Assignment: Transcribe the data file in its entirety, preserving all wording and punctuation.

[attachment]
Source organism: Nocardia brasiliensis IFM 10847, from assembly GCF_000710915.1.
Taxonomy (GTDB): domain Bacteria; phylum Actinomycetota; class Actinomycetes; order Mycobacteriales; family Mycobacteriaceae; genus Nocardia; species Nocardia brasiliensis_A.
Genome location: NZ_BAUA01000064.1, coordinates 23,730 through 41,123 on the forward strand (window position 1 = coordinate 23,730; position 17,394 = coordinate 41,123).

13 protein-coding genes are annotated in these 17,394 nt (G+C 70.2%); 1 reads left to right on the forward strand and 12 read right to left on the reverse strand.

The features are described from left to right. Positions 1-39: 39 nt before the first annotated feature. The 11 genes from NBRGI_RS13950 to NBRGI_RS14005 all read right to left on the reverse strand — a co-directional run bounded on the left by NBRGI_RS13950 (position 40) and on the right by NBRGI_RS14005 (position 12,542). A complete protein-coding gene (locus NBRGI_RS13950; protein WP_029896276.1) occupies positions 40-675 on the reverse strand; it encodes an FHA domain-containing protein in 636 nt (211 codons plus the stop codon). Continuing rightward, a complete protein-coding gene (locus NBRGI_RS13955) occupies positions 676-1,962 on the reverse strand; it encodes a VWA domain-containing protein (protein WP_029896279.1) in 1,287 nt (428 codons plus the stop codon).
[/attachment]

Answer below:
Source organism: Nocardia brasiliensis IFM 10847, from assembly GCF_000710915.1.
Taxonomy (GTDB): domain Bacteria; phylum Actinomycetota; class Actinomycetes; order Mycobacteriales; family Mycobacteriaceae; genus Nocardia; species Nocardia brasiliensis_A.
Genome location: NZ_BAUA01000064.1, coordinates 23,730 through 41,123 on the forward strand (window position 1 = coordinate 23,730; position 17,394 = coordinate 41,123).

13 protein-coding genes are annotated in these 17,394 nt (G+C 70.2%); 1 reads left to right on the forward strand and 12 read right to left on the reverse strand.

The features are described from left to right. Positions 1-39: 39 nt before the first annotated feature. The 11 genes from NBRGI_RS13950 to NBRGI_RS14005 all read right to left on the reverse strand — a co-directional run bounded on the left by NBRGI_RS13950 (position 40) and on the right by NBRGI_RS14005 (position 12,542). A complete protein-coding gene (locus NBRGI_RS13950; protein WP_029896276.1) occupies positions 40-675 on the reverse strand; it encodes an FHA domain-containing protein in 636 nt (211 codons plus the stop codon). Continuing rightward, a complete protein-coding gene (locus NBRGI_RS13955) occupies positions 676-1,962 on the reverse strand; it encodes a VWA domain-containing protein (protein WP_029896279.1) in 1,287 nt (428 codons plus the stop codon).